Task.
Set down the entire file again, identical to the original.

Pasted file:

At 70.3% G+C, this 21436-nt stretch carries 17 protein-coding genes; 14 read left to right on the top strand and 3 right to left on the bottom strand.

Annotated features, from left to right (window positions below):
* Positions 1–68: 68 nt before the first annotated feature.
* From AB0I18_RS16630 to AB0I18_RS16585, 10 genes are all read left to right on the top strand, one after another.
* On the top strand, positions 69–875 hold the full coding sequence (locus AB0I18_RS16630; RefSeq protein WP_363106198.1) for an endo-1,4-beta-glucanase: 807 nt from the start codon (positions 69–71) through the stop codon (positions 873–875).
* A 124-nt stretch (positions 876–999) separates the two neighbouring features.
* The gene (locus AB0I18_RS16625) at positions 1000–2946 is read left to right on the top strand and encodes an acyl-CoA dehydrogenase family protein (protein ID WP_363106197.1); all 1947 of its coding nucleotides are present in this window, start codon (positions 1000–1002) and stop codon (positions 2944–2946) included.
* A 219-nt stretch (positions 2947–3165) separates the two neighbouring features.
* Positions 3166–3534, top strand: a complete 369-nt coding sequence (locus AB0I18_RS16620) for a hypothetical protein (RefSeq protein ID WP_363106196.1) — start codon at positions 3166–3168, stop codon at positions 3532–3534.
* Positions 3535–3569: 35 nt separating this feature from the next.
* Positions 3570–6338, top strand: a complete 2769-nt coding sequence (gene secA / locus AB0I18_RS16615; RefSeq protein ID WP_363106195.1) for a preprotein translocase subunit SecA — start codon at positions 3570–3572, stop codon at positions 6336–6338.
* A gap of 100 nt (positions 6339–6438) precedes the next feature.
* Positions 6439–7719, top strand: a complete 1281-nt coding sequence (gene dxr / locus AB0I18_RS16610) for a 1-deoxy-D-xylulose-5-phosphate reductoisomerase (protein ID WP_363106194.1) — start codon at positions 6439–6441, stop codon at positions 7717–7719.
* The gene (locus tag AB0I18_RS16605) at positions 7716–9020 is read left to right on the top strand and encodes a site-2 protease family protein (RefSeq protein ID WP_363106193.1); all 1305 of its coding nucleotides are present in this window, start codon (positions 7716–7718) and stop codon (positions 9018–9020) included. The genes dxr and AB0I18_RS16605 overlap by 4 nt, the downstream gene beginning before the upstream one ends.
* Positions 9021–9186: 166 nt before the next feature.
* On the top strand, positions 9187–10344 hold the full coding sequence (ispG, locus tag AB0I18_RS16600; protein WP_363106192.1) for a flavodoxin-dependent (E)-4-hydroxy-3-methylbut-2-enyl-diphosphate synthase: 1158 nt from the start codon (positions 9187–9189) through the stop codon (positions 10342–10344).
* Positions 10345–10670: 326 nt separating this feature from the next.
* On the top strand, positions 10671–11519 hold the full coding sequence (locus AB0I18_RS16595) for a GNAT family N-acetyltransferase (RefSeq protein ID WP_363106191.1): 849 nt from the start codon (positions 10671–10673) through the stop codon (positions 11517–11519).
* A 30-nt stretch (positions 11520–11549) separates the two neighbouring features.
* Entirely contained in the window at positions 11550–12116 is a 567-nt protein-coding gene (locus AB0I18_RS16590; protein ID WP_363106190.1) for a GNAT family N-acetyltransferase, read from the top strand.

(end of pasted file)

At 70.3% G+C, this 21436-nt stretch carries 17 protein-coding genes; 14 read left to right on the top strand and 3 right to left on the bottom strand.

Annotated features, from left to right (window positions below):
* Positions 1–68: 68 nt before the first annotated feature.
* From AB0I18_RS16630 to AB0I18_RS16585, 10 genes are all read left to right on the top strand, one after another.
* On the top strand, positions 69–875 hold the full coding sequence (locus AB0I18_RS16630; RefSeq protein WP_363106198.1) for an endo-1,4-beta-glucanase: 807 nt from the start codon (positions 69–71) through the stop codon (positions 873–875).
* A 124-nt stretch (positions 876–999) separates the two neighbouring features.
* The gene (locus AB0I18_RS16625) at positions 1000–2946 is read left to right on the top strand and encodes an acyl-CoA dehydrogenase family protein (protein ID WP_363106197.1); all 1947 of its coding nucleotides are present in this window, start codon (positions 1000–1002) and stop codon (positions 2944–2946) included.
* A 219-nt stretch (positions 2947–3165) separates the two neighbouring features.
* Positions 3166–3534, top strand: a complete 369-nt coding sequence (locus AB0I18_RS16620) for a hypothetical protein (RefSeq protein ID WP_363106196.1) — start codon at positions 3166–3168, stop codon at positions 3532–3534.
* Positions 3535–3569: 35 nt separating this feature from the next.
* Positions 3570–6338, top strand: a complete 2769-nt coding sequence (gene secA / locus AB0I18_RS16615; RefSeq protein ID WP_363106195.1) for a preprotein translocase subunit SecA — start codon at positions 3570–3572, stop codon at positions 6336–6338.
* A gap of 100 nt (positions 6339–6438) precedes the next feature.
* Positions 6439–7719, top strand: a complete 1281-nt coding sequence (gene dxr / locus AB0I18_RS16610) for a 1-deoxy-D-xylulose-5-phosphate reductoisomerase (protein ID WP_363106194.1) — start codon at positions 6439–6441, stop codon at positions 7717–7719.
* The gene (locus tag AB0I18_RS16605) at positions 7716–9020 is read left to right on the top strand and encodes a site-2 protease family protein (RefSeq protein ID WP_363106193.1); all 1305 of its coding nucleotides are present in this window, start codon (positions 7716–7718) and stop codon (positions 9018–9020) included. The genes dxr and AB0I18_RS16605 overlap by 4 nt, the downstream gene beginning before the upstream one ends.
* Positions 9021–9186: 166 nt before the next feature.
* On the top strand, positions 9187–10344 hold the full coding sequence (ispG, locus tag AB0I18_RS16600; protein WP_363106192.1) for a flavodoxin-dependent (E)-4-hydroxy-3-methylbut-2-enyl-diphosphate synthase: 1158 nt from the start codon (positions 9187–9189) through the stop codon (positions 10342–10344).
* Positions 10345–10670: 326 nt separating this feature from the next.
* On the top strand, positions 10671–11519 hold the full coding sequence (locus AB0I18_RS16595) for a GNAT family N-acetyltransferase (RefSeq protein ID WP_363106191.1): 849 nt from the start codon (positions 10671–10673) through the stop codon (positions 11517–11519).
* A 30-nt stretch (positions 11520–11549) separates the two neighbouring features.
* Entirely contained in the window at positions 11550–12116 is a 567-nt protein-coding gene (locus AB0I18_RS16590; protein ID WP_363106190.1) for a GNAT family N-acetyltransferase, read from the top strand.